Our company was organized in August 2009 for the purposes of engaging in the real estate business.  We currently have only one meaningful asset, and we have had no meaningful operating history upon which to base an evaluation of us and our business and prospects.  Our business and prospects must be considered in light of the risks, expenses and difficulties frequently encountered by companies in their early stage of development.  For our business plan to succeed, we must successfully undertake most of the following activities:
 
 *  Raise a sufficient amount of funds
 *  Identify and complete suitable acquisitions
 *  Enter into favorable agreements with third parties regarding a variety of matters
 *  Implement and successfully execute our business and marketing strategy
 *  Respond to competitive developments
 *  Attract, retain and motivate qualified personnel ______________.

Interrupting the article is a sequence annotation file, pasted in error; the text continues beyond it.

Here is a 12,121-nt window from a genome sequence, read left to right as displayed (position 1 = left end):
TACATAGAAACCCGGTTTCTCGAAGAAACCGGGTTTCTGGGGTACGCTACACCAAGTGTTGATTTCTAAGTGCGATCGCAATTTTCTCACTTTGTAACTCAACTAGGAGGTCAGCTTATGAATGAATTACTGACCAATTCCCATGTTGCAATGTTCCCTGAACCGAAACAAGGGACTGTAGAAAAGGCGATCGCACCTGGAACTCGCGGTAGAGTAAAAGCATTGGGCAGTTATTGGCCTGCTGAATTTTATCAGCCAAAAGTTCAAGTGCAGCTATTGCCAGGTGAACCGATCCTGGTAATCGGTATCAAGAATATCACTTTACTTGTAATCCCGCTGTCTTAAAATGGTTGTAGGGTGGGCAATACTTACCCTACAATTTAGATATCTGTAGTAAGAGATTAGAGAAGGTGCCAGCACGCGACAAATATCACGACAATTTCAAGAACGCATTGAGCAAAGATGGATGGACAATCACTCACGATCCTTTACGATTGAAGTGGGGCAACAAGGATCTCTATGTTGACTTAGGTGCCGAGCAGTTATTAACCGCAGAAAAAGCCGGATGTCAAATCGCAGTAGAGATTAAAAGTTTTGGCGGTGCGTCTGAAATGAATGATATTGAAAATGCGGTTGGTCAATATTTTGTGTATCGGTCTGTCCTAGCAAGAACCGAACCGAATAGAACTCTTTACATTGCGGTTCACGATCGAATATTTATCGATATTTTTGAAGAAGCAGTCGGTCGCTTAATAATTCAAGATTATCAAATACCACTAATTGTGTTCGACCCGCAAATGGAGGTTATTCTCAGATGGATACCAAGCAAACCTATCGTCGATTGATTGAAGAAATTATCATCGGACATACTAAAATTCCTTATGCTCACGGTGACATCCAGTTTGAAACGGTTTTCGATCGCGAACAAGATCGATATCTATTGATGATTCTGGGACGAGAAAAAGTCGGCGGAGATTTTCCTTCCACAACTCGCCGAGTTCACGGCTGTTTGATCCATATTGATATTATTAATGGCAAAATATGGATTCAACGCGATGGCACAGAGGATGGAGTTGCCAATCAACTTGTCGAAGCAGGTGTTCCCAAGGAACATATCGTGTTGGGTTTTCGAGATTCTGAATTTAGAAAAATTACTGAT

There can be no assurance that we will be successful in undertaking such activities.  Our failure to undertake successfully most of the activities described above could materially and adversely affect our business, prospects, financial condition and results of operations.  In addition, we could incur operating losses for the foreseeable future.  There can be no assurance that we will ever generate significant revenue, that we will ever generate positive cash flow from our operations or that (if ever attained) we will be able to sustain profitability in any future period.  Moreover, our business may fail for a variety of reasons, such as changes in market conditions, competition, the general economy and the like.  The shares being distributed pursuant hereto should be regarded as speculative investments.  There is no assurance that investors will obtain any return on their investment, and investors will be subject to a risk of losing their entire investment.